British people have a real passion for music and love to talk about the latest songs they have heard or music they already know and love. However, as a native speaker and teacher of English, I know that there are many informal ways to talk about music that are commonly used. In this article, I present 15 of these informal phrases and words to describe music that are not likely to be in your textbooks. So if you're looking for music adjectives or words to describe a beautiful song look no further.  


Firstly, I am going to introduce informal words for songs, secondly, words for expressing your musical likes and dislikes, thirdly, words related to dancing and music and finally, a quick way to describe music by turning music genre names into adjectives.


Informal Words for Songs




There are two ways to define tune, the traditional way is as follows: A melody, especially one which characterizes a certain piece of music.


If you use tune in this way you are referring to a part of the song. However, people sometimes will just say “tune” rather than song in everyday speech. The meaning is exactly the same. So when someone says, “I like the new Blur tune” they simply mean, “I like the new Blur song,” referring to the whole song not just a part of it.



  • The DJ played some great tunes yesterday.
  • I heard a great tune on YouTube last night.




Track can also simply be used instead of song. In the days of compact discs, the songs were numbered so you could easily find the song you wanted to listen to. People would say, “Tracks 2, 3 and 5 are good but skip tracks 4 and 7, they’re no good”.



  • The latest track by Blur is amazing!
  • What was that track you just played? I liked it.




Banger is a word used mostly to describe electronic dance and hip hop music. You can use banger to refer to the latest club tunes. “Hey did you hear the new banger by Daft Punk? It will blow your mind”.



  • The new Jay Z track is a right banger!
  • The Chemical Brothers first album has some bangers on it!




A song that becomes super popular can be called a classic. However, in everyday speech anyone can call a song a classic. There are no rules. So, if you hear a song and you really like it you can say “That song is a classic!” But be warned, this does not mean that other people will agree with you!



  • Dylan has got so many classics.
  • Bob Marley made some classic records.
  • Last night the DJ played all the ‘80’s classics.


Note, classic can also be used when talking about films, books or even experiences as well as music.




This refers to a very popular song. In music festivals, when this type of song is played, most of the crowd will know all the words and sing along. If it is a dance track everyone will get up and dance to it. It is very similar in meaning to a classic but there is more of an emphasis on the song being loud and that you would sing along to it or dance to it, kind of like the national anthem, just way cooler.



  • Oasis has got some anthems.
  • The new track by Calvin Harris is going to be a summer anthem.


So now we know there are a few different ways to call a song such as tune, track, banger, classic and anthem. Hopefully, knowing these variations can help you express yourself more like natives and has increased your understanding of musical terms.


Informal Phrases


Next, I am going to introduce five phrases that natives use to express their like or dislike of music( how to say a song is good or not).


Oh my God! That’s a wicked tune!


I remember when I was at school in the ‘90’s, my friends and I started saying wicked as an alternative to cool or great. The old meaning of wicked was bad and was often used like this by the older teachers, “That boy did a wicked (bad) thing”. As young people do, the meaning was changed so when someone says “That was a wicked tune” they mean “That was a cool/great tune”. This a one way that you can use when you don't know how to describe a song you love.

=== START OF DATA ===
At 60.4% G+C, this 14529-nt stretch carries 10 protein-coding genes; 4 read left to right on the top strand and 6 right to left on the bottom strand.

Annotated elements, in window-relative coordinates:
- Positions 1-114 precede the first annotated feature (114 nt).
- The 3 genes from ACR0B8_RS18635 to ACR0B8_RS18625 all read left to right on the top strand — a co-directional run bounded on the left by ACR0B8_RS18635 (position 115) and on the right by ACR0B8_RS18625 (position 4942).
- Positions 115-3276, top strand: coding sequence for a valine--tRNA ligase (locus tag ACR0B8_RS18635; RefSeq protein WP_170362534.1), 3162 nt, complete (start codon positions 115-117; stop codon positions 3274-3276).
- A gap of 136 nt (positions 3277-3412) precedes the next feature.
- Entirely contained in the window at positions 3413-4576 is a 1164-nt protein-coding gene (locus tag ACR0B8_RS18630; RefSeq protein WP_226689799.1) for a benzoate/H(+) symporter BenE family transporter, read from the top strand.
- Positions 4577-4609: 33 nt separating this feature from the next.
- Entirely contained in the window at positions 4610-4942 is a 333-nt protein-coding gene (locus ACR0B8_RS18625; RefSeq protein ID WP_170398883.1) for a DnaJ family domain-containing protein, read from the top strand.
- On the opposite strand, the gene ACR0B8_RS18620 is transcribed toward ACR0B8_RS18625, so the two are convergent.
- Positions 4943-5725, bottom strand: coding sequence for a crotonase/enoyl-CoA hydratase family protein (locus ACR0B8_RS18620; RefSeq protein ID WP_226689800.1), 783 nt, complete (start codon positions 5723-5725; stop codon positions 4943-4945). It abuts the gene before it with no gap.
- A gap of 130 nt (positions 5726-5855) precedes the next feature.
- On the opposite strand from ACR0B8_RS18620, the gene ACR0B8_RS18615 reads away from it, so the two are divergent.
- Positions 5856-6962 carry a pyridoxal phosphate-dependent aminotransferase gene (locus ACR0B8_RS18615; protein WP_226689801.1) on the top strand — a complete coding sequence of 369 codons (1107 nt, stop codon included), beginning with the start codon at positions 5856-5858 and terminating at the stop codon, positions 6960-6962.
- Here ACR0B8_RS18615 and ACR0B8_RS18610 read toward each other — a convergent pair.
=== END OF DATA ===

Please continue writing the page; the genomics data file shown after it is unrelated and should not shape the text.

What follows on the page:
Why do we say it this way? I guess at first, just to be different from our parents and teachers, and then later it just became a habit.



  • The Gorillaz is a wicked band.
  • The DJ on Saturday will be wicked.
  • The club last night was boring. They didn’t play any wicked tunes there.


Lastly, wicked can be used in a non-musical context. So if your friend suggests you meet up and hang out, you can reply, “Wicked, let’s do it!”


What a sick tune!


Have you ever heard someone say “What a sick tune!” and wondered what they meant? Well, they didn’t mean the drummer had thrown up all over the drums and somehow that got recorded onto the final cut of the record. Actually, sick also just means great, cool or amazing. So, next time you hear a song you like on the radio, on YouTube or in the club you can tell your friends, “Wow I just heard a sick tune”. You might also hear people say, “That was the sickest (greatest) thing I have ever heard”.  



  • Goldie has made some sick tunes.
  • The Beastie Boys were the sickest.


Just for your notes, skaters or other adrenaline sports junkies might say “Hey, did you see that trick, it was sick!” The meaning is the same: “It was amazing!”


Last night, the band we saw had some killer tunes


For every DJ or band when they go to play a gig they must have some killer tunes to play to their audience. But, what are killer tunes? A simple definition is that these are the DJ’s or bands best songs. But this doesn’t mean that any killing is going to take place! No, it is a metaphor meaning these songs are so good that they cannot be compared to any other songs. They would metaphorically kill off any competition. ( now you know, how to say a song is good)



  • It was amazing, the DJ played killer tunes all night long.
  • They are a good band. But they haven’t got any killer tunes.


Turn it off, it’s too cheesy!


If the music is very simple and without subtlety, and/or the lyrics are corny and obvious (“I will always love you”, “You are my one and only,” etc.) you can say “This music is cheesy”, and accompany this phrase with a pretend sick noise “Urgh” for added effect. Just joking, you don’t need to do this last bit!!


So, when I look back at the music of my youth a lot of times I think, “That music is so cheesy, I can’t believe I liked it!”